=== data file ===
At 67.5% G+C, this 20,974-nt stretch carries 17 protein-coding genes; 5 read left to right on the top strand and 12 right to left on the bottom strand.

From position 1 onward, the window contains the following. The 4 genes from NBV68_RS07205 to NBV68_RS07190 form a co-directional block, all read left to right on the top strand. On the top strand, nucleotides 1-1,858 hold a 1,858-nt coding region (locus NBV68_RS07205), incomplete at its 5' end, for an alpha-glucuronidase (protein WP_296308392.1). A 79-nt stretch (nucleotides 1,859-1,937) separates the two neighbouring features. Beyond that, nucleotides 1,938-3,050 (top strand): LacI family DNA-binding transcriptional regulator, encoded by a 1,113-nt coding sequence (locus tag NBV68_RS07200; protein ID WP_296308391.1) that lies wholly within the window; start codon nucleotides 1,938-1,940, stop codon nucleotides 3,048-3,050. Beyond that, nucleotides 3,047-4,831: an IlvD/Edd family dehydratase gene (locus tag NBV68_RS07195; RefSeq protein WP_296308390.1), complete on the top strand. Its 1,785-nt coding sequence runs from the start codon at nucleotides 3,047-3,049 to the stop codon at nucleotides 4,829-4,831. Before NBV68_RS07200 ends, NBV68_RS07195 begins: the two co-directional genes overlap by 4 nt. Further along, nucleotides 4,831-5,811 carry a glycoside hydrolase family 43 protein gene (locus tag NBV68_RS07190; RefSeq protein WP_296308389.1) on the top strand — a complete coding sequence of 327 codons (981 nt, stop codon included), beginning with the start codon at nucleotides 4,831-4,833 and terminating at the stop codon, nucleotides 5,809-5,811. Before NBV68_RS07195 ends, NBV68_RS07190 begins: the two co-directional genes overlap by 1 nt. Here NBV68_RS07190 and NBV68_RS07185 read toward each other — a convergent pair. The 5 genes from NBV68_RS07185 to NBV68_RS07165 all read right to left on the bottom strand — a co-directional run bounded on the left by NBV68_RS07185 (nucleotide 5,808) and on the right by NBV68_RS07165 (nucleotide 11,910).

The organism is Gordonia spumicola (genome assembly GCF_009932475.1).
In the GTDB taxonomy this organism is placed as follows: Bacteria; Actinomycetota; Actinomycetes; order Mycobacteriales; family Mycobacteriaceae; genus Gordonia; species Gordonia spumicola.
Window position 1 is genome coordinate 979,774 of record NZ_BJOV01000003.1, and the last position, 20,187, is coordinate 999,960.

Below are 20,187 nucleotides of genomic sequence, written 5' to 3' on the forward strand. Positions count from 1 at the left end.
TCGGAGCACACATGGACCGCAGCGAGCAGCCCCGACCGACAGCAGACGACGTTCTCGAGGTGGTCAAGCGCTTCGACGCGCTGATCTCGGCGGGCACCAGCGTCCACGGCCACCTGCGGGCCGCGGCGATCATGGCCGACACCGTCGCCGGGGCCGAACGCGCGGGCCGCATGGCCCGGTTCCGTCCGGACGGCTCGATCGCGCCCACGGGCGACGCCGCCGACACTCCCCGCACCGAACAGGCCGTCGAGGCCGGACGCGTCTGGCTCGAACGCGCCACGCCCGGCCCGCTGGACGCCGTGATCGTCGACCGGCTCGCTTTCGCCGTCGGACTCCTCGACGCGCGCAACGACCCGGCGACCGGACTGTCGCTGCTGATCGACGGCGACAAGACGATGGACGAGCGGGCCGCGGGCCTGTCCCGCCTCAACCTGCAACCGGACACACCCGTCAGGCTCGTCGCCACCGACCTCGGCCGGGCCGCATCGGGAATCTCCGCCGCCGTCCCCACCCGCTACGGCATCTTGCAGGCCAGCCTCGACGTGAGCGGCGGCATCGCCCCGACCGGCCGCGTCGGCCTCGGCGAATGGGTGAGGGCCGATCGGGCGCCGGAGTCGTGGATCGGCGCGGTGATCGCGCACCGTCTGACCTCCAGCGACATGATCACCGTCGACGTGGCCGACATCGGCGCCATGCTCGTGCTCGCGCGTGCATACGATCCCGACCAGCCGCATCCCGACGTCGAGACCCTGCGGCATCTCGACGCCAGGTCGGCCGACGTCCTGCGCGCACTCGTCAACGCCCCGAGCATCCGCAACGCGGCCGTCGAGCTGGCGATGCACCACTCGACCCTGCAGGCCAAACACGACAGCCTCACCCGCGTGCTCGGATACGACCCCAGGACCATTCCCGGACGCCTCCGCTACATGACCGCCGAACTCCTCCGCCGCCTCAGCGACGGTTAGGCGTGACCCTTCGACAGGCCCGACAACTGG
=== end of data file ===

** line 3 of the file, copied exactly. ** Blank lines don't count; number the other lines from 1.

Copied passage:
The organism is Gordonia spumicola (genome assembly GCF_009932475.1).